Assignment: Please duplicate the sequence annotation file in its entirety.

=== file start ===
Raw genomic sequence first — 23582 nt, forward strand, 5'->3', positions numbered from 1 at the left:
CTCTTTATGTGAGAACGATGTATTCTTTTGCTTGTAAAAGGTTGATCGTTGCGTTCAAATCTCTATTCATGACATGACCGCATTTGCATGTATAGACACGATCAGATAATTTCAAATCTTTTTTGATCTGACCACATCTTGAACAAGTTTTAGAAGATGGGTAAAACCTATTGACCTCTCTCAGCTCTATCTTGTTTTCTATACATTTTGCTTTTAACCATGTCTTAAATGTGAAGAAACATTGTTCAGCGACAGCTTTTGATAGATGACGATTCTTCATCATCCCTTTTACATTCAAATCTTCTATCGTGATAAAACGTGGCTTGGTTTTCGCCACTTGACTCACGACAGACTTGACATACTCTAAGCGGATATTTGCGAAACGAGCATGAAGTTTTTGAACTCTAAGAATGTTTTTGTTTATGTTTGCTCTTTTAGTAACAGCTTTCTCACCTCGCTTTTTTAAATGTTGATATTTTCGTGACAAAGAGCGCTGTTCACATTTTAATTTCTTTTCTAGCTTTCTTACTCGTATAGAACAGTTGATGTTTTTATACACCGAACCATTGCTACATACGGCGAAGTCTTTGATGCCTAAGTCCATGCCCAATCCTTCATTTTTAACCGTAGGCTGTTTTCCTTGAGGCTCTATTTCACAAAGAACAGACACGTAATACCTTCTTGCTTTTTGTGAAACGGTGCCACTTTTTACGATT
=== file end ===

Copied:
Raw genomic sequence first — 23582 nt, forward strand, 5'->3', positions numbered from 1 at the left:
CTCTTTATGTGAGAACGATGTATTCTTTTGCTTGTAAAAGGTTGATCGTTGCGTTCAAATCTCTATTCATGACATGACCGCATTTGCATGTATAGACACGATCAGATAATTTCAAATCTTTTTTGATCTGACCACATCTTGAACAAGTTTTAGAAGATGGGTAAAACCTATTGACCTCTCTCAGCTCTATCTTGTTTTCTATACATTTTGCTTTTAACCATGTCTTAAATGTGAAGAAACATTGTTCAGCGACAGCTTTTGATAGATGACGATTCTTCATCATCCCTTTTACATTCAAATCTTCTATCGTGATAAAACGTGGCTTGGTTTTCGCCACTTGACTCACGACAGACTTGACATACTCTAAGCGGATATTTGCGAAACGAGCATGAAGTTTTTGAACTCTAAGAATGTTTTTGTTTATGTTTGCTCTTTTAGTAACAGCTTTCTCACCTCGCTTTTTTAAATGTTGATATTTTCGTGACAAAGAGCGCTGTTCACATTTTAATTTCTTTTCTAGCTTTCTTACTCGTATAGAACAGTTGATGTTTTTATACACCGAACCATTGCTACATACGGCGAAGTCTTTGATGCCTAAGTCCATGCCCAATCCTTCATTTTTAACCGTAGGCTGTTTTCCTTGAGGCTCTATTTCACAAAGAACAGACACGTAATACCTTCTTGCTTTTTGTGAAACGGTGCCACTTTTTACGATT